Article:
Laying out the unique reader-driven content of campus media
When you pick up a mainstream newspaper, you’ll find the words and thoughts of writers and editors who are paid to bring you the news every day, week or month. When you read a campus publication, you’ll see that there too — but what you’ll also find is the voice of the public and readers in the form of reader driven content.
With every community, university and city publication trying to engage its readers more and more, some have started to reach out to their audiences and include them in the news making process. In the world of campus media, this often means taking to the streets to distribute surveys, ask “Streeters” questions that will appear in print, holding contests that readers can enter and publishing article comments and letters to the editor. But no matter what form it takes, it’s content that can’t happen without the voluntary involvement of readers, and is a form of reader engagement that campus publications across the country have strongly embraced.
With few mainstream media outlets willing or able to take the time to listen to their readers, campus media is striving to change that. Publications like The Eyeopener at Ryerson University have gone beyond their usual Streeters column by distributing an annual survey for their Love & Sex issue, and the results are later revealed in print. They also had their third Arts Top 10 issue this year, wherein promising Arts students at Ryerson are nominated and then voted on by their peers. Both of these projects, which received hundreds to thousands of responses, made for an eye opening experience for Editor-in-Chief Sean Tepper, who’s come to realize the power of reader engagement.
“…People want to know what other people on campus are doing or what they think on a subject. Whether or not they’re really invested in it, I think Streeters are a good way to get them invested in it because you put your one question and it kind of sums up an issue that people have a general knowledge of and it gets diverse opinions,” Tepper says.
“On the flip side, everyone likes seeing themselves in print, whether they helped put the newspaper together or are in it, and I think in that case it’s very important to put [reader driven content] in there because it helps your circulation, your pickup, your clicks.”
Surveys and columns like Streeters are just a small taste of some of the student engagement that campus media has begun to foster. From province to province, there’s no lack of reader driven content in campus media, whether in the form of columns like “A Week in Tweets” in the University of Toronto’s The Varsity or public submissions for literary contests at the University of Victoria’s independent newspaper, The Martlet. The Gateway, the student newspaper at the University of Alberta, has found great success with the reintroduction of their “3 Lines Free” column, which allows students to send in a few opinionated sentences on any topic they’d like. The response to the column has been substantial since it was reinstated three years ago, to the point where The Gateway now features a 3LF submission on the cover of each issue.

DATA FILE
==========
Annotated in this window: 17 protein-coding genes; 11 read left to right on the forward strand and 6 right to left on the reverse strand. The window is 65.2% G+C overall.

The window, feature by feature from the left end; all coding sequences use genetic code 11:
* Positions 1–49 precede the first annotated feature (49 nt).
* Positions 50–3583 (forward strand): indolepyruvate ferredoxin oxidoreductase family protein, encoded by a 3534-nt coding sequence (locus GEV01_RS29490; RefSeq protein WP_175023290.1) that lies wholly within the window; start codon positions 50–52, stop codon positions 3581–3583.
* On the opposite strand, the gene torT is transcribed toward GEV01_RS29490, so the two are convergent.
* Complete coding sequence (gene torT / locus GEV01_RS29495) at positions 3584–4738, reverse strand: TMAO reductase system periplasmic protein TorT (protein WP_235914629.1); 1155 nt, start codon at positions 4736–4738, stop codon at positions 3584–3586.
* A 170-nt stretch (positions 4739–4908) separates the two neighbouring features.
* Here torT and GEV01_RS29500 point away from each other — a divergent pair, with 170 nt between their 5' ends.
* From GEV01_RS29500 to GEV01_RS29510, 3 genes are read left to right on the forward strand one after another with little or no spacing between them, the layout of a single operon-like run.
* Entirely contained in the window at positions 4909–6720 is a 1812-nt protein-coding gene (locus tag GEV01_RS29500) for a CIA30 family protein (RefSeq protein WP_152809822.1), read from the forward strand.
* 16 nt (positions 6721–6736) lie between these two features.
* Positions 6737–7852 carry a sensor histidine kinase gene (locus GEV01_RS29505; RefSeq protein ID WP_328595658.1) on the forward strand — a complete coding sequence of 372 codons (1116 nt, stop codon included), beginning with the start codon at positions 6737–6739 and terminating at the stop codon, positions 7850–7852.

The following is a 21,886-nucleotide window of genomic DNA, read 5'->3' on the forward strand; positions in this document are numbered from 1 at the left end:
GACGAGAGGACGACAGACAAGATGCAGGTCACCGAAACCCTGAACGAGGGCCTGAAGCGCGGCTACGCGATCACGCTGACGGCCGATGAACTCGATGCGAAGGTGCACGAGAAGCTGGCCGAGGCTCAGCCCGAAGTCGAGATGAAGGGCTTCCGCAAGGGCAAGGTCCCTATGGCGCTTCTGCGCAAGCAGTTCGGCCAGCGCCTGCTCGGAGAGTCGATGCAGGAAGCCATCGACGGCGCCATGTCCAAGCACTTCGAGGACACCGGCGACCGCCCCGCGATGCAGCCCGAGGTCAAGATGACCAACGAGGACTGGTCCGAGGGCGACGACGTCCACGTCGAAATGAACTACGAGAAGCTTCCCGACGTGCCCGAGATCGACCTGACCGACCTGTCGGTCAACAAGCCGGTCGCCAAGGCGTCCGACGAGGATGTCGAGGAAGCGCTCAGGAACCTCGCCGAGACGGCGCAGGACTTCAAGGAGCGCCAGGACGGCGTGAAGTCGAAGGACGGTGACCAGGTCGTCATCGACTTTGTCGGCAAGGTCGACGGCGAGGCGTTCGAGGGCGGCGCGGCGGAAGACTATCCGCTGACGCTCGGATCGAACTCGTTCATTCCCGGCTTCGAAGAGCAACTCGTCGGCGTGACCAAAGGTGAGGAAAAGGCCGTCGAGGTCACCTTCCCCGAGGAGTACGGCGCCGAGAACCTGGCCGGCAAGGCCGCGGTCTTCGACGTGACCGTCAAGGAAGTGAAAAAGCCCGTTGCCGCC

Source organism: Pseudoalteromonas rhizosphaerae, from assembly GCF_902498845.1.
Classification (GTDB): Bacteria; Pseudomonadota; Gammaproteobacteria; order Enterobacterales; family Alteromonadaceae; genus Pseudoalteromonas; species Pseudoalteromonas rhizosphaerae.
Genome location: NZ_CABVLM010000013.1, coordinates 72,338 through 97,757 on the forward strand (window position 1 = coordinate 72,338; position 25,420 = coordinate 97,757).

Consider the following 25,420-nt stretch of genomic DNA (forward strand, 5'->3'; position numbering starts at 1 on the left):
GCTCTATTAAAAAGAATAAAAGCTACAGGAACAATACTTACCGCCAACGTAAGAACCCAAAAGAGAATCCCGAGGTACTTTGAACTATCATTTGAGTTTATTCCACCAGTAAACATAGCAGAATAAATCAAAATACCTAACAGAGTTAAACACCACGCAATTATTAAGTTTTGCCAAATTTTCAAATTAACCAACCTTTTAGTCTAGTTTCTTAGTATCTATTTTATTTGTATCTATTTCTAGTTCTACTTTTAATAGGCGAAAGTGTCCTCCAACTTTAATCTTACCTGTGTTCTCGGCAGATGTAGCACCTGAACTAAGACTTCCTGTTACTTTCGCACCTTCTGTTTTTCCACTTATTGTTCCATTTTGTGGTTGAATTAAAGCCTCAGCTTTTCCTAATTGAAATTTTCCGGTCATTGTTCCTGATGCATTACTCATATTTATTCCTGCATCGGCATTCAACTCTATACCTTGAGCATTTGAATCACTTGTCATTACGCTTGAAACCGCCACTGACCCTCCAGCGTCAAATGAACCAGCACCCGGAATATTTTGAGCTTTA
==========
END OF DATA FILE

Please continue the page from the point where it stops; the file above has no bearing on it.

These types of reader driven columns and features have become commonplace in campus media, and they’re partly responsible for a rise in readership at some papers. Campus media has created an opportunity for relevant and interactive relationships between the media and their audience, and as they attempt to compete with larger citywide publications, it’s what ultimately sets them apart.
“Being in downtown Toronto, we have racks right next to the Toronto Star, we have boxes that are right next to The Grid or Now Magazine… and on the internet, obviously you’re competing with the entire internet,” explains Joshua Oliver, Editor-in-Chief of The Varsity at the University of Toronto. “We’ve come to realize increasingly over the past years that the only way to make a campus paper competitive in our particular environment, where we’re competing with so much other media, is to leverage the fact that we know students better, we know what they care about and we can talk about issues that no one else is talking about.”
Of course, nowadays, this type of interaction with media outlets has become more of an expectation than anything else. With the rise of social media and the ever-growing presence of the internet, today’s students are no longer content to just sit back and receive the news. Instead, they want — and even expect — to interact with media outlets in one way or another. This is especially true of campus publications, where the news hits home particularly hard and affects almost every reader in some way.
“There’s no more of this veil that media organizations, whether it be campus or mainstream, are untouchable,” Tepper says. “In journalism school we study the history of journalism, and at a certain point, whatever a paper said went; you didn’t question it. They reported on it and you either liked and believed their coverage or you didn’t. Now it’s much more of a forum for discussion, and generating these comments and discussion is a way to stimulate your readership.
“We’re in an era now where [website] clicks are king. And I think getting your stuff out there more and getting your readers involved more [is] helping us get those clicks, which is extremely important to us as a campus and a community newspaper.”
While competition in the newspaper industry is undeniably high, campus media will always have the home court advantage when it comes to universities and colleges. And by getting the readers involved through reader driven content, they’re taking the idea of creating news “for students, by students” to another level.